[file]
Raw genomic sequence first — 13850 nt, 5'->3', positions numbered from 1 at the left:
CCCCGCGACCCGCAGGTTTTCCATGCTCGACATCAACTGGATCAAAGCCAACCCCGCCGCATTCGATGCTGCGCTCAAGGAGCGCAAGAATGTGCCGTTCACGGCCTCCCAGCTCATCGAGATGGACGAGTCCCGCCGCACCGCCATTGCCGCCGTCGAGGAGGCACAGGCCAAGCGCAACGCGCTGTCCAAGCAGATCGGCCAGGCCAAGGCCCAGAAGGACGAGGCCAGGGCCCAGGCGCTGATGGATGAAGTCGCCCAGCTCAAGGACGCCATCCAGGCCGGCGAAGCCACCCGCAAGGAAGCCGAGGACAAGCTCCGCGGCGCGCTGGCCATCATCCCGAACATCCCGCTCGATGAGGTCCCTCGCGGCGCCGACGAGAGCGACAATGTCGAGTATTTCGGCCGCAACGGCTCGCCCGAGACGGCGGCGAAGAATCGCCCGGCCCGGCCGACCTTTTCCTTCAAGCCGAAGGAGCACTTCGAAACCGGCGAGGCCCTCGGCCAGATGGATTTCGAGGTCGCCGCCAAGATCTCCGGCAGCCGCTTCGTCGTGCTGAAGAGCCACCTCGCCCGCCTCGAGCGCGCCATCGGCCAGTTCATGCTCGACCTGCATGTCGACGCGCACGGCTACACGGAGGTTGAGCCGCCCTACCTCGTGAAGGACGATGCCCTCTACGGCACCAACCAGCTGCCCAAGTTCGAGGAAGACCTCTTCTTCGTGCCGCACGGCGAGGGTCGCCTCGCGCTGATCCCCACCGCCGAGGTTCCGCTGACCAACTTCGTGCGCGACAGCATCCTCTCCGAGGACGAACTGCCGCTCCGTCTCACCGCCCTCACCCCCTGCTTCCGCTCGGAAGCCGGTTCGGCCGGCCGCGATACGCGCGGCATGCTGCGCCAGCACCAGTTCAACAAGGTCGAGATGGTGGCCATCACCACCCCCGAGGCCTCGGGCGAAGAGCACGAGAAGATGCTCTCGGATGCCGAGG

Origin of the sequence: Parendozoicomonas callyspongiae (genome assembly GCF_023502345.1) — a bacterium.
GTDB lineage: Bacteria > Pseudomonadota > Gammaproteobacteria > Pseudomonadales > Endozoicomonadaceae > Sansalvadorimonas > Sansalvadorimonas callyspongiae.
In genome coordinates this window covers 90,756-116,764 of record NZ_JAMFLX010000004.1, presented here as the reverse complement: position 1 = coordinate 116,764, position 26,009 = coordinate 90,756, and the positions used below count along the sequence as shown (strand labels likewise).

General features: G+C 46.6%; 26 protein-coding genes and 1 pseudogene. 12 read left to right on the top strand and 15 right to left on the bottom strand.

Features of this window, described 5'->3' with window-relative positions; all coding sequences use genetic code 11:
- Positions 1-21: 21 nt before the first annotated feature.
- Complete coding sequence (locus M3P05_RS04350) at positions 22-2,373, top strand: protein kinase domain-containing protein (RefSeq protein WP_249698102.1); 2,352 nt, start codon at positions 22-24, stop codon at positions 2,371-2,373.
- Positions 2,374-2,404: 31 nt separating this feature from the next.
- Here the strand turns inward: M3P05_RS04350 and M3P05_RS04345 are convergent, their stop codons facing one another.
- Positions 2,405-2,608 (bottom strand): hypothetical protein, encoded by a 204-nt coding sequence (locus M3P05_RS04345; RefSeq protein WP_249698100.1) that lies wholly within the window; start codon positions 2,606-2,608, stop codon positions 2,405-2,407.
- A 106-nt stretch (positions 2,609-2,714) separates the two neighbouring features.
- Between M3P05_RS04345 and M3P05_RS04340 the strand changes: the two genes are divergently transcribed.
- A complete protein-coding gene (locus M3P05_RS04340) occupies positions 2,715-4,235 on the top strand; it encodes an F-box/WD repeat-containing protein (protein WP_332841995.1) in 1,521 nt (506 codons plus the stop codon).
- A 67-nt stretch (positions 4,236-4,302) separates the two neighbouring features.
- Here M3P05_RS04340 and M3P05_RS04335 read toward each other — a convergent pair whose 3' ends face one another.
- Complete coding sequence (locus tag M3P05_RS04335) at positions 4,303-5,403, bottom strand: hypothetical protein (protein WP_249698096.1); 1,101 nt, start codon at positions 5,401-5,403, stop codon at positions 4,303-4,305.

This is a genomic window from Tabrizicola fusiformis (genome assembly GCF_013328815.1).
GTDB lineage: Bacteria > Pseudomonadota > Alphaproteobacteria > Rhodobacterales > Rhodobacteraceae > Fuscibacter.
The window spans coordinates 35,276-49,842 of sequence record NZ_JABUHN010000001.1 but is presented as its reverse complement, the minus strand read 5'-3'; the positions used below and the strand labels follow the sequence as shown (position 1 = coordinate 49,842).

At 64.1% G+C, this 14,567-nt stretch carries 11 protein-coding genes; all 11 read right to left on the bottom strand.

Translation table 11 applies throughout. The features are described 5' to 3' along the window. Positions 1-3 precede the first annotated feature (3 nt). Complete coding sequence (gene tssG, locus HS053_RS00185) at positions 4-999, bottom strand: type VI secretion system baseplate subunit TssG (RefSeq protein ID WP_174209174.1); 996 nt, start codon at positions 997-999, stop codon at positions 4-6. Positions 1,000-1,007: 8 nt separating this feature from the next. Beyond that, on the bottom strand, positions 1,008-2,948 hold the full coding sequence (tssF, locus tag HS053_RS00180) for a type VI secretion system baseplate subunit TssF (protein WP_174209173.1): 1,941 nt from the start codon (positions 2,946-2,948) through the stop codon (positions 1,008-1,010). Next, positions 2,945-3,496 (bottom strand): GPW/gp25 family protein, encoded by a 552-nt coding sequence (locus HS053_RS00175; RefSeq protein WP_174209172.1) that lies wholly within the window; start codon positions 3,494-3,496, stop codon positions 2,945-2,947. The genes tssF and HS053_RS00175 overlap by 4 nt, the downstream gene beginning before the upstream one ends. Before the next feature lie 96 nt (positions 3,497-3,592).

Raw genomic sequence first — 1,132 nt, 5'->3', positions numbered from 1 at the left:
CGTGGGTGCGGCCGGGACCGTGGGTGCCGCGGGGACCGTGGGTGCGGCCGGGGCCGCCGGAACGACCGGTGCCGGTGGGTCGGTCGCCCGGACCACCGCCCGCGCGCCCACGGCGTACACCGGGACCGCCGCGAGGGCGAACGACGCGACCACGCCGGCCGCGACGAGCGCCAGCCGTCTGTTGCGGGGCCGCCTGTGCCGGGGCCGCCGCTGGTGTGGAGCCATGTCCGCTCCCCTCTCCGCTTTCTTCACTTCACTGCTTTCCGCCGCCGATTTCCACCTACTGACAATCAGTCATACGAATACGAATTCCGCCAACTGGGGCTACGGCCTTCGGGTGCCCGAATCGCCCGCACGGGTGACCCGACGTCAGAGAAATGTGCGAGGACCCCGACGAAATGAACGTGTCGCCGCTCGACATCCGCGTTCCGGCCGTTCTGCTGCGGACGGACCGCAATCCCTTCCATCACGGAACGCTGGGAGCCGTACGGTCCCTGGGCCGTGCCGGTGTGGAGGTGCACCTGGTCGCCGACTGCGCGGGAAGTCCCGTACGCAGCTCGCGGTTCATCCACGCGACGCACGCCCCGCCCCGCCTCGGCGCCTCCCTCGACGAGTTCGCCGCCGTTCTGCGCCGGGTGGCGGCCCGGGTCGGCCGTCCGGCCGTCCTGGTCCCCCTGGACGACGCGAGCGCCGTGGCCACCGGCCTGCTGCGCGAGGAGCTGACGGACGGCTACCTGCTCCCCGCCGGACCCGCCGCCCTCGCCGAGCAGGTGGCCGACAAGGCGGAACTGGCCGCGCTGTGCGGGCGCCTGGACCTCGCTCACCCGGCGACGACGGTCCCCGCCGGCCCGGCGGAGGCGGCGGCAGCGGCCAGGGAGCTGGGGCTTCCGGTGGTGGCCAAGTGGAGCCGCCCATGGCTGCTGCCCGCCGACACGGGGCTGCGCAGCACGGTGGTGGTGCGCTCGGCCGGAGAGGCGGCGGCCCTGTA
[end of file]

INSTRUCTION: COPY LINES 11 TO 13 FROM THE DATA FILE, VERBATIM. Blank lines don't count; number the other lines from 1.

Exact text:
- Here the strand turns inward: M3P05_RS04350 and M3P05_RS04345 are convergent, their stop codons facing one another.
- Positions 2,405-2,608 (bottom strand): hypothetical protein, encoded by a 204-nt coding sequence (locus M3P05_RS04345; RefSeq protein WP_249698100.1) that lies wholly within the window; start codon positions 2,606-2,608, stop codon positions 2,405-2,407.
- A 106-nt stretch (positions 2,609-2,714) separates the two neighbouring features.